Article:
By: Uma Smith
Alawar has introduced its first free-to-play game for the PlayStation Vita called Treasures of Montezuma Blitz. Being a match-three puzzler, it became easily addicting to players, especially due to the fact that you didn’t need to pay a dime for accessing this game. That being said, the next title, called Treasures of Montezuma: Arena, has been released to continue this tradition. Will this freemium model prove to be an everlasting success for Alawar?
The story revolves around the ancient Aztec emperor Montezuma, who was forced to journey to an area inhabited by monsters. There, he must battle his way in order to regain his freedom and return to where he belongs.
Gameplay is very familiar considering the use of the match-three puzzles featured in Treasures of Montezuma: Arena where you’ll be taking turns against your opponent in an RPG fashion. With each row, you can essentially build up your energy meter. Once filled, you can cast spells and inflict damage on your opponents. Of course, there are a few additions to spice things up such as health potions and poison skulls, thereby encouraging you to apply some strategy.
Included with Treasures of Montezuma: Arena from the start are such games modes as story and multiplayer tournament. In the latter, you can compete online against either friends or random opponents. Additionally, you can join in on weekly tournaments to win prizes. Skilled players would then be rewarded with crystals with consistent plays. What you would have to pay out of your pocket is the endless mode, which offers your classic match-three gameplay.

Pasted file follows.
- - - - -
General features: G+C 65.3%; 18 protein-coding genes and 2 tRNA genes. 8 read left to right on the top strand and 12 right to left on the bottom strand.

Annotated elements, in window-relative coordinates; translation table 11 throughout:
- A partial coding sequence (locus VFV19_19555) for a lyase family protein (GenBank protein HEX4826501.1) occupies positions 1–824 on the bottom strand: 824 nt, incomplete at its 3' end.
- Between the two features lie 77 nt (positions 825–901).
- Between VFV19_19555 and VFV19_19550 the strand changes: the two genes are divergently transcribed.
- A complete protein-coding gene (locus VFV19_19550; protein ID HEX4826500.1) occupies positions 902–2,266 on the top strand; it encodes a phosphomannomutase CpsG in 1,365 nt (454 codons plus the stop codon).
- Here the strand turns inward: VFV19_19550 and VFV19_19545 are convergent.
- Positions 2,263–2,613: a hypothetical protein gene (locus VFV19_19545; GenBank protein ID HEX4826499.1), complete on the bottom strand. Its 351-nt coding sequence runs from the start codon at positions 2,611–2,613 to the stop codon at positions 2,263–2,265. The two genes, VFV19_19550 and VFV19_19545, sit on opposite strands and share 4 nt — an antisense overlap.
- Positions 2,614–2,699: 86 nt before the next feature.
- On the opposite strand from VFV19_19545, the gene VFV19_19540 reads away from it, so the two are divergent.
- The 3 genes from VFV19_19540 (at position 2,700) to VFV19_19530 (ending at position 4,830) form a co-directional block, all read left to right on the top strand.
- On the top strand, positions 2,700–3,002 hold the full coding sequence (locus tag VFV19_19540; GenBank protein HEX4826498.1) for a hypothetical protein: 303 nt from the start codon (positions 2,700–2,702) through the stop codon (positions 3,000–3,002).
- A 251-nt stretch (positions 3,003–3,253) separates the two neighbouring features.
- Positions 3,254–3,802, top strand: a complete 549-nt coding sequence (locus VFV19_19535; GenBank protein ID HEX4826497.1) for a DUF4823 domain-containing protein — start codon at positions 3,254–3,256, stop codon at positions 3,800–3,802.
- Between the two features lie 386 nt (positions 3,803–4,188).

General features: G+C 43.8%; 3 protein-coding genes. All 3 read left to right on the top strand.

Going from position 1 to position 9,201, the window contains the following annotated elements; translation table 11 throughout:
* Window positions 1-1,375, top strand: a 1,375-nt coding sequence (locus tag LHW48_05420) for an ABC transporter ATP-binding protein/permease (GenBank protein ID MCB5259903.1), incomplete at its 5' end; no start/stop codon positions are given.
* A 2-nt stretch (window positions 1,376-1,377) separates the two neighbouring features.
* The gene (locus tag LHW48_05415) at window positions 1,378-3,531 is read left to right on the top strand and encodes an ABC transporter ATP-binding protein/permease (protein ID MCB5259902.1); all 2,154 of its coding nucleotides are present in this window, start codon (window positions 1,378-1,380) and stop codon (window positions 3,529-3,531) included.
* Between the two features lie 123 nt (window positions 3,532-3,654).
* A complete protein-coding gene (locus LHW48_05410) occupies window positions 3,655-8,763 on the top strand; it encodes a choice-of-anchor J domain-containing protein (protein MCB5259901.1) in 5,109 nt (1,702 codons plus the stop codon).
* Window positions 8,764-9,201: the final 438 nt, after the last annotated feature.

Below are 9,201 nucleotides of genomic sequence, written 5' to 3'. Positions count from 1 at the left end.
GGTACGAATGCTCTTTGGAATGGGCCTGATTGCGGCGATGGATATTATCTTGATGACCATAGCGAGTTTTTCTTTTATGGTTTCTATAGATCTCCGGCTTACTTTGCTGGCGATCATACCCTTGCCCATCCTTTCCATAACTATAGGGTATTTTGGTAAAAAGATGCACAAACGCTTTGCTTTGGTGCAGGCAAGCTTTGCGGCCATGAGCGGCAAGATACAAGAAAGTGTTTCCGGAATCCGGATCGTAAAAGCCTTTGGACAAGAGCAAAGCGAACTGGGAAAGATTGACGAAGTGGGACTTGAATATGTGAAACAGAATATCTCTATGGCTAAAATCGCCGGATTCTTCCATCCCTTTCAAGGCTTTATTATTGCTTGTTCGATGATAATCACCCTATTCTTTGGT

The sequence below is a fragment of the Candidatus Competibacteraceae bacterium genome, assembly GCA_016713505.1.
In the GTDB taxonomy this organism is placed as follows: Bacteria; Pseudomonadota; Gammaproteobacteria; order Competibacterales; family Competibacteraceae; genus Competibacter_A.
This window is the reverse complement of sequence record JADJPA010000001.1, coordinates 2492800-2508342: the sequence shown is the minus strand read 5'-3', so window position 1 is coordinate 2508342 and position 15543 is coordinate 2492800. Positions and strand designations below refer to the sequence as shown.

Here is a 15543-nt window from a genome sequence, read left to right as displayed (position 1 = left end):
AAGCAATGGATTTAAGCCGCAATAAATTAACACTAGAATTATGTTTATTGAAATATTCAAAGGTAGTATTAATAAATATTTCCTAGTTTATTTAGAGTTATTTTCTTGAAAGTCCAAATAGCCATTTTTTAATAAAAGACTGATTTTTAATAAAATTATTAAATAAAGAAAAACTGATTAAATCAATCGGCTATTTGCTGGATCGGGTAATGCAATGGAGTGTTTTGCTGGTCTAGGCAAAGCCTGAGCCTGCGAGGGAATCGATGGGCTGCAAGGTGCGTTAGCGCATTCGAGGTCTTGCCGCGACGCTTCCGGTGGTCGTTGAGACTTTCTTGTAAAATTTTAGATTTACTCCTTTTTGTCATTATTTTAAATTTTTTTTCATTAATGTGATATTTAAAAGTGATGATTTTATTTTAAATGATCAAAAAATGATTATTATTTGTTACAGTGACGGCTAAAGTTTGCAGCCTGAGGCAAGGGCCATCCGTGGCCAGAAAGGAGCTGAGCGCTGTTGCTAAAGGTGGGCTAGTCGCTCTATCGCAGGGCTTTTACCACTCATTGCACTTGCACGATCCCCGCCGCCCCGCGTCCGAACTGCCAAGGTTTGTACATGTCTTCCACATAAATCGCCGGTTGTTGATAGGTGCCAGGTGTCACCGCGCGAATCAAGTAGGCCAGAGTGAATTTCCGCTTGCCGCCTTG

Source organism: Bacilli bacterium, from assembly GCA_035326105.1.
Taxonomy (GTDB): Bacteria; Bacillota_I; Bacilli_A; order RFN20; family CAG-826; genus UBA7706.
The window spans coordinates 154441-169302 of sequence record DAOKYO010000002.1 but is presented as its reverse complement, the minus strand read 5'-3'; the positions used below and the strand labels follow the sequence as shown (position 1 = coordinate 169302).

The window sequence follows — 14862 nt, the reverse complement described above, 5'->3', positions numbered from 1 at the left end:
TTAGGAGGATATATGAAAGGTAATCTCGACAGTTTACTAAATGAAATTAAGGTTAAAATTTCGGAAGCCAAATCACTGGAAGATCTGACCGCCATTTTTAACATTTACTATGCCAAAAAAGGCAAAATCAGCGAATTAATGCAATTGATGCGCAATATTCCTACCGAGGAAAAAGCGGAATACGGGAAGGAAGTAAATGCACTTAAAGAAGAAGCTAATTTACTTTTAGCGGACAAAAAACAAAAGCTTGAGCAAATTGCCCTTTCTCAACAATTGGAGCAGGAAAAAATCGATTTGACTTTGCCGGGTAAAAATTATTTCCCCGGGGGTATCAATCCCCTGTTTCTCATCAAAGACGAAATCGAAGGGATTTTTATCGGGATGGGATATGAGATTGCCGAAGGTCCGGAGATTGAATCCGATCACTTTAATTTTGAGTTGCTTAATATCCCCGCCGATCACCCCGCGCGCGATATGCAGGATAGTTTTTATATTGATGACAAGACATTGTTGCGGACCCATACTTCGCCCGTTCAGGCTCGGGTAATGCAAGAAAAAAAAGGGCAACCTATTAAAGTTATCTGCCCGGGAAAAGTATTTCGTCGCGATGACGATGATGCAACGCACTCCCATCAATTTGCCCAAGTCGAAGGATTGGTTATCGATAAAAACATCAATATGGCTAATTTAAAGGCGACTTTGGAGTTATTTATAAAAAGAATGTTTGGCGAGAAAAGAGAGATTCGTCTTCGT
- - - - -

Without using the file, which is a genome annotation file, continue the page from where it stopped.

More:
Although Treasures of Montezuma: Arena utilizes the PlayStation Vita’s touch controls, the whole feel is incomplete as there are delays in responsiveness. On top of that, the presentation is pretty average while the on-screen action seems to lag from time to time.
Treasures of Montezuma: Arena is pretty ordinary when you compare it to games within the match-three puzzle genre. It doesn’t really do anything above and beyond, and that’s where its source of downfall stems from. The free-to-play model certainly gives reason to try this one out on your PlayStation Vita, but your attention span will vary depending on your taste for this type of game.